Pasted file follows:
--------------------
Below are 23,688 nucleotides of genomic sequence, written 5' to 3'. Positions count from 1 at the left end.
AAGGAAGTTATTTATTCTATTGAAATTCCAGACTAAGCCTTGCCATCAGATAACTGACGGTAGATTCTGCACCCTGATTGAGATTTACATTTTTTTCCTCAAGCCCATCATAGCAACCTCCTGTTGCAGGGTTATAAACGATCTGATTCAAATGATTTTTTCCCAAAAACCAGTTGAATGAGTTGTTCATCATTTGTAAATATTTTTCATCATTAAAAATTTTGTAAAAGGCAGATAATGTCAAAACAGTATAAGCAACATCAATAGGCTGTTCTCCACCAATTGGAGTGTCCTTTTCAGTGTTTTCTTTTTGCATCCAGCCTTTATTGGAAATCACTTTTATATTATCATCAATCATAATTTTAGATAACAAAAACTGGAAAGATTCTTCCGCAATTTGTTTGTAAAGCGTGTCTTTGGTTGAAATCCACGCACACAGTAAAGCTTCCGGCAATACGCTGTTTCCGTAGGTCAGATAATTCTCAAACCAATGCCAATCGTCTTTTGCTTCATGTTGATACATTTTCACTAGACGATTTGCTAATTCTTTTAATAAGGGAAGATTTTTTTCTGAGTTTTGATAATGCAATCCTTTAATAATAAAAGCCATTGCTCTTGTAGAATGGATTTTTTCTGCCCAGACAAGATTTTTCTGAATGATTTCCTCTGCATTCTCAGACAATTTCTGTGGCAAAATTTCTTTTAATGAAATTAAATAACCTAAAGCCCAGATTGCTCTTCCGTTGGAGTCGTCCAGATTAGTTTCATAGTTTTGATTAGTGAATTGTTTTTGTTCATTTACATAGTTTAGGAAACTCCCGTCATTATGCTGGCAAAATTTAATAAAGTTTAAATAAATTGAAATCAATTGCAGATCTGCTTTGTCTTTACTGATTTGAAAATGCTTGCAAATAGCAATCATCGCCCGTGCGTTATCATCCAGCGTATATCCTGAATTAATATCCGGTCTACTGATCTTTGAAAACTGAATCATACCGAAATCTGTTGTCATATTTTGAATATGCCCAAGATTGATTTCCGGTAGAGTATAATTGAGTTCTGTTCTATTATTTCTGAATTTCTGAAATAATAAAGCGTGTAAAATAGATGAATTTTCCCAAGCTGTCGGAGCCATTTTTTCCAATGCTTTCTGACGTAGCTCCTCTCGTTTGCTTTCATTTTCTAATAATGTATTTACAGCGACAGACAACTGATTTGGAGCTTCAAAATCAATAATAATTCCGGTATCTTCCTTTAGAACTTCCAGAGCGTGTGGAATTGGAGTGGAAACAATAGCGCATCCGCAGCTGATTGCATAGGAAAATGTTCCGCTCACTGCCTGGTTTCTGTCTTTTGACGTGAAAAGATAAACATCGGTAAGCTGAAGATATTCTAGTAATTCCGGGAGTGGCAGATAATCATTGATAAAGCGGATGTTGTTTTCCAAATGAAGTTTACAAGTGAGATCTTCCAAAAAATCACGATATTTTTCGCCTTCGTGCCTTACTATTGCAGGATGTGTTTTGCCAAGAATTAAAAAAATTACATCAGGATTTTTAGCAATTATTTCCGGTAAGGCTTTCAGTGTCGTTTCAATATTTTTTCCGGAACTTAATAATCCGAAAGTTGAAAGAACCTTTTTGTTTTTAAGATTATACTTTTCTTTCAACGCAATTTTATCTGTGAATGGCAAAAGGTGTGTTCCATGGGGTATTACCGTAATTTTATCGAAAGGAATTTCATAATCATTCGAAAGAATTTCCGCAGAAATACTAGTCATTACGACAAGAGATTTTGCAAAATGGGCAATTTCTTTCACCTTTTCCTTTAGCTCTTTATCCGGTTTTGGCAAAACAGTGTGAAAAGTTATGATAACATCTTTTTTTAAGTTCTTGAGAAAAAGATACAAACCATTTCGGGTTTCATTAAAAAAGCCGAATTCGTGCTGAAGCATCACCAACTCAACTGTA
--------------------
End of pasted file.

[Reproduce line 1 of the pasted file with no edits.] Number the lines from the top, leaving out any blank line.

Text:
Below are 23,688 nucleotides of genomic sequence, written 5' to 3'. Positions count from 1 at the left end.